When I looked back and saw that the longlist for the 2021 International Booker Prize was only revealed on the 30th of March, I was quite surprised as I seem to have been living with the thirteen books announced on that day for far longer than two months. Mind you, given that I’ve been reading, rereading, reviewing and discussing them virtually non-stop, it’s hardly surprising that the whole affair seems to have been going on for ever! However, the finishing line is in sight, and later today, at a virtual affair (inconveniently timed for the middle of the Australian night…), you’ll all find out which book has been crowned as this year’s best in class.
Before that, however, in a tradition that has now extended to a decade, our Shadow Panel will have their say as to the pick of the bunch. While we weren’t initially convinced by the longlist selections, we put aside our reservations and did our best to cover all the books in a timely manner, eventually coming up with a shortlist that overlapped with the official selection in four places (and – in our view – improved upon it elsewhere). This year, for the first time, thanks to the ubiquitous nature of Zoom, we were even able to ‘meet up’ a couple of times to discuss the books face to face, and these sessions (in which we had representatives from four countries on as many different continents) certainly helped us to move towards selecting a champion.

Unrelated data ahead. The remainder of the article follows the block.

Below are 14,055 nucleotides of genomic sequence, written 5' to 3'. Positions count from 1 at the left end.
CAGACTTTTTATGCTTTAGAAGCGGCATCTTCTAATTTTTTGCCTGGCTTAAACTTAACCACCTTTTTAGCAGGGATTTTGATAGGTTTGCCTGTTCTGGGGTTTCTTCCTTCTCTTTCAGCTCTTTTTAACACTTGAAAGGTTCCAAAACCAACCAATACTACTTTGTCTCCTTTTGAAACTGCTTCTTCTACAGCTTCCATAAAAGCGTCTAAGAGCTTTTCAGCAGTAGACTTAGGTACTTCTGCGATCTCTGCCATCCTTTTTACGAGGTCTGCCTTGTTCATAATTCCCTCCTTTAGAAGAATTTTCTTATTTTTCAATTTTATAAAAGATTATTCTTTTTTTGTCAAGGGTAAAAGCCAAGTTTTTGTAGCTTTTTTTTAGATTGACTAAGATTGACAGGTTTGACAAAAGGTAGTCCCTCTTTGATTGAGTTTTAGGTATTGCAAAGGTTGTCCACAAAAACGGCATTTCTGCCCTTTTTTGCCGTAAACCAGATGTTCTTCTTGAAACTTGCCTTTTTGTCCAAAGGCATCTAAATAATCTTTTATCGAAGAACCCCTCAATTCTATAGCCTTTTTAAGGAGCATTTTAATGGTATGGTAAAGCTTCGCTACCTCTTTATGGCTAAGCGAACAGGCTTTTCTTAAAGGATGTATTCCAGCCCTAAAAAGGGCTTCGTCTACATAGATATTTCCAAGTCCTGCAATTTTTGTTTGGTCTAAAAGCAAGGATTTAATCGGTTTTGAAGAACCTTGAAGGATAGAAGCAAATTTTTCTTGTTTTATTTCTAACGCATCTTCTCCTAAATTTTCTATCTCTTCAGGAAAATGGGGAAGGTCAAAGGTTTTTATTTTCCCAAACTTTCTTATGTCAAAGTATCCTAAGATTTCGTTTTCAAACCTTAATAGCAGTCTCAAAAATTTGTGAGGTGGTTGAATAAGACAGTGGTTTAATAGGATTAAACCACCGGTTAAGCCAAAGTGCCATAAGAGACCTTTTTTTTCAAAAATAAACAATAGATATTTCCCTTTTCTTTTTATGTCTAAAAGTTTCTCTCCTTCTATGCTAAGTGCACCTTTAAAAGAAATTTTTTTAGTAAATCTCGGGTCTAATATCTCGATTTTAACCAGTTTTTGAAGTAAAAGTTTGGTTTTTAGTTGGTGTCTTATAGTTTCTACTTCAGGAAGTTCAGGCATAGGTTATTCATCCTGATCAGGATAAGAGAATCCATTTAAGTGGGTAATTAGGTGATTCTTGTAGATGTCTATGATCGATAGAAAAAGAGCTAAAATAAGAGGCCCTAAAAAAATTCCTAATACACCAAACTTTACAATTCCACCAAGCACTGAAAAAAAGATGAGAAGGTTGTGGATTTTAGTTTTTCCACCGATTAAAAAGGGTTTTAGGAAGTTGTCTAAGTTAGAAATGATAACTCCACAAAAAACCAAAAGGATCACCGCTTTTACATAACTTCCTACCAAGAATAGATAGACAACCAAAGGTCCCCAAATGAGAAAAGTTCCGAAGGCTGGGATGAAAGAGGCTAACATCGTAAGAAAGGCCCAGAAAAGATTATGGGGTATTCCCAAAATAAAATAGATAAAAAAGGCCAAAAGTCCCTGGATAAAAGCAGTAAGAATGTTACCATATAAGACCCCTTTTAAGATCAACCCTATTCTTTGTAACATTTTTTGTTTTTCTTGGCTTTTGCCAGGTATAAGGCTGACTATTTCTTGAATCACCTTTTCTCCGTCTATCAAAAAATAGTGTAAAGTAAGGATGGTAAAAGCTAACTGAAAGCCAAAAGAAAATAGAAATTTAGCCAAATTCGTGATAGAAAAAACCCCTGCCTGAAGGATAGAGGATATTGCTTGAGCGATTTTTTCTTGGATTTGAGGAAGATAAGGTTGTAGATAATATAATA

But what did we eventually decide? Well, let’s find out:)
THE WINNER OF THE 2021 SHADOW INTERNATIONAL BOOKER PRIZE IS:
Adania Shibli’s Minor Detail
(Fitzcarraldo Editions, translated by Elisabeth Jaquette)
Yes, you heard right. As our reading starts at the longlist stage, we never confine ourselves to the official judges’ shortlist, so Minor Detail was still eligible for our prize, and was actually a fairly comfortable winner. Shibli’s impressive two-part work, focusing on a forgotten atrocity and a woman who goes off in search of the past, is the first shadow winner not to be featured on the official shortlist since Jón Kalman Stefánsson’s The Sorrow of Angels (tr. Philip Roughton: MacLehose Press) took out our IFFP award back in 2014.
When I first read the book, just before the longlist announcement, I wasn’t actually that impressed, but it was a story that stayed with me, and when I eventually came to reread it, it impressed me far more. In fact, it was one of only a couple of books that really improved on a second examination, and that’s what’s required to win a prize of this nature.
Let’s spare a thought, though, for another of our shortlisters. This year’s honourable mention goes to:
Maria Stepanova’s In Memory of Memory
(Fitzcarraldo Editions, translated by Sasha Dugdale)
While the debate over the suitability of Stepanova’s collection of musings for a prize dedicated to fiction will rumble on for some time, there’s no doubting its quality. I read it twice, and enjoyed it both times, but I felt that its white cover was accurate attire, and despite its Sebaldian influences, the book didn’t quite venture far enough into that shadowy space spanning the real and the invented. Still, it impressed most of our judges and finished as a clear runner-up in our voting.